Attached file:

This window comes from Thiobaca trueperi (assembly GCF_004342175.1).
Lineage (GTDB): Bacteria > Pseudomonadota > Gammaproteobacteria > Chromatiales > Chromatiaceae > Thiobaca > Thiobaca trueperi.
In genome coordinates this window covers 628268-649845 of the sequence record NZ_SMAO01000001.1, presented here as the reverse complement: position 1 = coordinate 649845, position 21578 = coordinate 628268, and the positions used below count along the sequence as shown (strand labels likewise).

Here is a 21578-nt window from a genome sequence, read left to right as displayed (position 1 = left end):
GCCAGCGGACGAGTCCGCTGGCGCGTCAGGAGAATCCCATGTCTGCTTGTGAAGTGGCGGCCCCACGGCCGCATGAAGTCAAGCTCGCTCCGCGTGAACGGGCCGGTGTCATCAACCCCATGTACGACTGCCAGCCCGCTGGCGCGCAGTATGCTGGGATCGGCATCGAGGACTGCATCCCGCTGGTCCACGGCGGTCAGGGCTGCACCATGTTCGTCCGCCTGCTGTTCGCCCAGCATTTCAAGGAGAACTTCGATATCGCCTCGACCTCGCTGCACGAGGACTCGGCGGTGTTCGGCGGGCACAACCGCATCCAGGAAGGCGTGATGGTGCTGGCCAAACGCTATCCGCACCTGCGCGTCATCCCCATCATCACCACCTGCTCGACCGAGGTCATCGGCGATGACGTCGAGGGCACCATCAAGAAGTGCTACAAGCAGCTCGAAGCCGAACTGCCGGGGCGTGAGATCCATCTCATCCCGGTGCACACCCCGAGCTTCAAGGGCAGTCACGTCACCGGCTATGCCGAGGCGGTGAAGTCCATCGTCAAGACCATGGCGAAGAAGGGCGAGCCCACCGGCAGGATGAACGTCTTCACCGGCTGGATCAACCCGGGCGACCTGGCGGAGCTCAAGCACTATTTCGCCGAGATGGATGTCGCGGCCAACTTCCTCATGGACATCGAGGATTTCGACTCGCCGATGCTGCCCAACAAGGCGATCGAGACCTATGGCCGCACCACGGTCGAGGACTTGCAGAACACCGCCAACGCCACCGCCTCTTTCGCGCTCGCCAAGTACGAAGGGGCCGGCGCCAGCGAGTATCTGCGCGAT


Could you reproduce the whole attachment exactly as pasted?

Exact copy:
This window comes from Thiobaca trueperi (assembly GCF_004342175.1).
Lineage (GTDB): Bacteria > Pseudomonadota > Gammaproteobacteria > Chromatiales > Chromatiaceae > Thiobaca > Thiobaca trueperi.
In genome coordinates this window covers 628268-649845 of the sequence record NZ_SMAO01000001.1, presented here as the reverse complement: position 1 = coordinate 649845, position 21578 = coordinate 628268, and the positions used below count along the sequence as shown (strand labels likewise).

Here is a 21578-nt window from a genome sequence, read left to right as displayed (position 1 = left end):
GCCAGCGGACGAGTCCGCTGGCGCGTCAGGAGAATCCCATGTCTGCTTGTGAAGTGGCGGCCCCACGGCCGCATGAAGTCAAGCTCGCTCCGCGTGAACGGGCCGGTGTCATCAACCCCATGTACGACTGCCAGCCCGCTGGCGCGCAGTATGCTGGGATCGGCATCGAGGACTGCATCCCGCTGGTCCACGGCGGTCAGGGCTGCACCATGTTCGTCCGCCTGCTGTTCGCCCAGCATTTCAAGGAGAACTTCGATATCGCCTCGACCTCGCTGCACGAGGACTCGGCGGTGTTCGGCGGGCACAACCGCATCCAGGAAGGCGTGATGGTGCTGGCCAAACGCTATCCGCACCTGCGCGTCATCCCCATCATCACCACCTGCTCGACCGAGGTCATCGGCGATGACGTCGAGGGCACCATCAAGAAGTGCTACAAGCAGCTCGAAGCCGAACTGCCGGGGCGTGAGATCCATCTCATCCCGGTGCACACCCCGAGCTTCAAGGGCAGTCACGTCACCGGCTATGCCGAGGCGGTGAAGTCCATCGTCAAGACCATGGCGAAGAAGGGCGAGCCCACCGGCAGGATGAACGTCTTCACCGGCTGGATCAACCCGGGCGACCTGGCGGAGCTCAAGCACTATTTCGCCGAGATGGATGTCGCGGCCAACTTCCTCATGGACATCGAGGATTTCGACTCGCCGATGCTGCCCAACAAGGCGATCGAGACCTATGGCCGCACCACGGTCGAGGACTTGCAGAACACCGCCAACGCCACCGCCTCTTTCGCGCTCGCCAAGTACGAAGGGGCCGGCGCCAGCGAGTATCTGCGCGAT